I read this blog post “Dick Cheney is a great American hero” in the UK Telegraph today and the corresponding comments to go along with it. I admit I was pulled in by the title as I met Vice President Cheney in 2004 and while my time with him was ever so brief, a photo op, I have admired Dick Cheney from the beginning of what I would call “the modern Dick Cheney”.
I was too young to know the Dick Cheney of the Gerald Ford years. Based on what I read in Craig Shirley’s Reagan’s Revolution, where Cheney worked for Ford and was actively against the great conservative icon of our time, Ronald Reagan. But, just as Ronald Reagan had been a democrat, Dick Cheney eventually found the right side to be on.
When Governor George W. Bush chose Dick Cheney to be the choice for Vice President in 2000, I didn’t know enough about Dick Cheney to know what I thought about him or his selection. I instinctively trusted George W. Bush. Half way through Cheney’s remarks thanking Governor Bush, I made an unprecedented move and donated to the new Bush-Cheney campaign via the internet.
Then there was the RNC speech in Philadelphia. Dick Cheney had my attention after that speech for sure. This was a speech by the way, that I consider one of the top 10 speeches in my political life (that might make for a good blog post later). The media at the time chose the word “gravitas” when describing Cheney. He was a presence indeed. His speech in Philadelphia was serious, solemn and stirring. You may recall the great line about Clinton when Cheney said, “and now, as the man from Hope, goes home to uh, New York”.
But more vivid in my mind was the part of the speech where Cheney said the following:
When you make that trip from Andrews to the Pentagon, and you look down on the city of Washington, one of the first things you see is the Capitol, where all the great debates that have shaped 200 years of American history have taken place. You fly down along the Mall and see the monument to George Washington, a structure as grand as the man himself. To the north is the White House, where John Adams once prayed “that none but honest and wise men may ever rule under this roof.” Next you see the memorial to Thomas Jefferson, the third president and the author of our Declaration of Independence. And then you fly over the memorial to Abraham Lincoln, this greatest of presidents, the man who saved the union. Then you cross the Potomac, on approach to the Pentagon. But just before you settle down on the landing pad, you look upon Arlington National Cemetery its gentle slopes and crosses row on row.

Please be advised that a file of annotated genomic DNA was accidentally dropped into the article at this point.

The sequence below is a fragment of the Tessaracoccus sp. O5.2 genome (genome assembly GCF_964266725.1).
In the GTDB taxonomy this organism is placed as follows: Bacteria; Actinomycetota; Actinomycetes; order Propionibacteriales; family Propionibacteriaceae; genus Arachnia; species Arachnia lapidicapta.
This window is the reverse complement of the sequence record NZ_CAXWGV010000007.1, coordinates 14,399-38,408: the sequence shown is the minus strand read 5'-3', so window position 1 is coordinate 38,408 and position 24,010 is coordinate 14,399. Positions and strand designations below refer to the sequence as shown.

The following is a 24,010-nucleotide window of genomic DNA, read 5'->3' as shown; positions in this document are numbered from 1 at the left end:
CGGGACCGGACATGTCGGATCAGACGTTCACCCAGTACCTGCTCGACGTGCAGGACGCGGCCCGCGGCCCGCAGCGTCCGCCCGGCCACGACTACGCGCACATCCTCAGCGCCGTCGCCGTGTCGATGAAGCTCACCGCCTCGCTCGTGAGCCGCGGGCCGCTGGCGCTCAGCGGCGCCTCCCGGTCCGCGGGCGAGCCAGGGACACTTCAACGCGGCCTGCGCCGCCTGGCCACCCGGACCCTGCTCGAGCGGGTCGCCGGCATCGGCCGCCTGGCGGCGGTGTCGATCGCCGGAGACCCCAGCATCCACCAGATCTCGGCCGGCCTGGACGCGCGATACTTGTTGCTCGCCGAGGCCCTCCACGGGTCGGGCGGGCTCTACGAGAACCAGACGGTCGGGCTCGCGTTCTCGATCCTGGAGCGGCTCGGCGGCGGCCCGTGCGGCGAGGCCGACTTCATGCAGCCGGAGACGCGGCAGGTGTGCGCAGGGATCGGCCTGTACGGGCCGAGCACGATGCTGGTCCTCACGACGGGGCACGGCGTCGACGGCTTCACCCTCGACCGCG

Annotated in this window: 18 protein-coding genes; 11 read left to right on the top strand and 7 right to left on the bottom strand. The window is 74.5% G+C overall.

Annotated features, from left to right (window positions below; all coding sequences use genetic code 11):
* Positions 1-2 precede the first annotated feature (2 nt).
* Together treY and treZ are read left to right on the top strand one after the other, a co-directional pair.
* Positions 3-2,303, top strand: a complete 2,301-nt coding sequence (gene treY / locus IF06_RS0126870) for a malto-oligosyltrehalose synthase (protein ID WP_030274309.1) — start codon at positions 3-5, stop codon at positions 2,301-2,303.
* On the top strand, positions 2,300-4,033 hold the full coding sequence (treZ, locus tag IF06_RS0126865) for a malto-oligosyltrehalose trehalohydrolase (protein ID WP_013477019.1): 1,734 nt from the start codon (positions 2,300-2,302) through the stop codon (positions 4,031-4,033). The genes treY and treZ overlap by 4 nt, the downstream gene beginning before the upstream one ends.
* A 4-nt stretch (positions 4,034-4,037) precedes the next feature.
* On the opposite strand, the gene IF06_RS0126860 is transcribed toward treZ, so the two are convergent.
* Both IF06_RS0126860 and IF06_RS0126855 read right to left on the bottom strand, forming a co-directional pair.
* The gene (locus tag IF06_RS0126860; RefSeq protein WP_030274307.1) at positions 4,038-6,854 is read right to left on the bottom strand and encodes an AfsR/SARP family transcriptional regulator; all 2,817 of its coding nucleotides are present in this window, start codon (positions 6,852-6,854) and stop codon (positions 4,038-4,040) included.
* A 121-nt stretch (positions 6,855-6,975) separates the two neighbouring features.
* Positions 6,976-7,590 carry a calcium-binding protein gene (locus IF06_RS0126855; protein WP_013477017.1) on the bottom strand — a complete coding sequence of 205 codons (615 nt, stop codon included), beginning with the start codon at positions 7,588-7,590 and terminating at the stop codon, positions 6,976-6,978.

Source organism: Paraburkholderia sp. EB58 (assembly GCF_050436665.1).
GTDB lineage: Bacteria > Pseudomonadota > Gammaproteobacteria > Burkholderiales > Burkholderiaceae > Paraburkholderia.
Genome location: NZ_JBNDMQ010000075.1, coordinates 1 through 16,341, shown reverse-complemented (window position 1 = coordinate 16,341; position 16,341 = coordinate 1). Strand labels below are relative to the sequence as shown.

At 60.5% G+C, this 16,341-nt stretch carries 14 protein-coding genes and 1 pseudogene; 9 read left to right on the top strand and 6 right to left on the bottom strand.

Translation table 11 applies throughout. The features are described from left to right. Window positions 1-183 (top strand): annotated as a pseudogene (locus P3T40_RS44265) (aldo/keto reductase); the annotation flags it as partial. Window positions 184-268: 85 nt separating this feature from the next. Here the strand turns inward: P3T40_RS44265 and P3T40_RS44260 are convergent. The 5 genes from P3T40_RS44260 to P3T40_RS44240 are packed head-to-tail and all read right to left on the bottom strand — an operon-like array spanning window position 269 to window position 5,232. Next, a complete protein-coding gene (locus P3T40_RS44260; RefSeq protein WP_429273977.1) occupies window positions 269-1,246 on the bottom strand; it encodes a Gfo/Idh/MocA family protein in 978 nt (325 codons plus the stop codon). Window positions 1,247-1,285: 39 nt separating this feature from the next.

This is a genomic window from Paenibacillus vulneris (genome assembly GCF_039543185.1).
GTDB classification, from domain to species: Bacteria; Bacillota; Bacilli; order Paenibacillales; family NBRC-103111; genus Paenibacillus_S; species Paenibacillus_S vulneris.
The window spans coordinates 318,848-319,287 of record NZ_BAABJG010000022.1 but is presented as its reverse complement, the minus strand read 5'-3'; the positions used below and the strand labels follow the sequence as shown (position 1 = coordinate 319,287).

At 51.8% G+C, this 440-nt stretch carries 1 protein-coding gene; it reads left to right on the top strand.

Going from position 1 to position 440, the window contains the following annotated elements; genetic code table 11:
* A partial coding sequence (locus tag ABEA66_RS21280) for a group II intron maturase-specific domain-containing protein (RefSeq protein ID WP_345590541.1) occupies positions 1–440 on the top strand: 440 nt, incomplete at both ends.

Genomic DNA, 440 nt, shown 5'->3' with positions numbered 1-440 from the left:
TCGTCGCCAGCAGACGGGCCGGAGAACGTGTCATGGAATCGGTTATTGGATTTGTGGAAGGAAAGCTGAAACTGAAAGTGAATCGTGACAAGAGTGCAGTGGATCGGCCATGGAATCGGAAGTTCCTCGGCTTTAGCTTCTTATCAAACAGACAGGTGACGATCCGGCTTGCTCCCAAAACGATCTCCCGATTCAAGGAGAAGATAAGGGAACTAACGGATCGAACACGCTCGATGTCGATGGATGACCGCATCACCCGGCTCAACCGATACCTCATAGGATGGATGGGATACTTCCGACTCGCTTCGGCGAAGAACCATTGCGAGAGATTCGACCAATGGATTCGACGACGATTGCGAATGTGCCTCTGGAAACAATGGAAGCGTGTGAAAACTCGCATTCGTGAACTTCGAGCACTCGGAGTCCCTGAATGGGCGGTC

I never once made that trip without being reminded how enormously fortunate we all are to be Americans, and what a terrible price thousands have paid so that all of us and millions more around the world might live in freedom.
And while I don’t intend for this to be a living tribute to Dick Cheney, there were plenty of great speeches from Vice President Cheney after the RNC speech in 2000. Then there was May of this year when the Real Vice President gave a speech at the American Enterprise Instituteeducating “acting” President Obama and America on matters of national security. Vice President Cheney, 4 months out of office, certainly knows more about national security than Herr Obama and Herr Biden will know combined in their 4 years as filling time at the White House.
The leftist media loved to portray Vice President Cheney as heartless and ruthless and always with a snarl on his face. They of course, all having graduated from America’s journalism schools where they attended wanting to “change the world” rather than “report events that actually took place”, prefer to have a guy with a nice smile. Herr Biden would fall into this category, but Biden is also someone who is an incompetent, bumbling idiot (witness his “we have to spend more to get out of debt” comment this past week).
The former Vice President is hated by the media. He forgot more information yesterday than they learned in their 4 years in journalism school. They had (and still have) no understanding of a brilliant mind and of a great American who understood the history of America and it’s role in the world.
I suspect, to the fools doing the reporting in this country, had Vice President Cheney looked like this more often, he would have received a little more respect, and he might have been a little less easy to label.
Thank you Vice President Cheney for your eight years of service to our nation, and to four more during the down times of Herr Obama.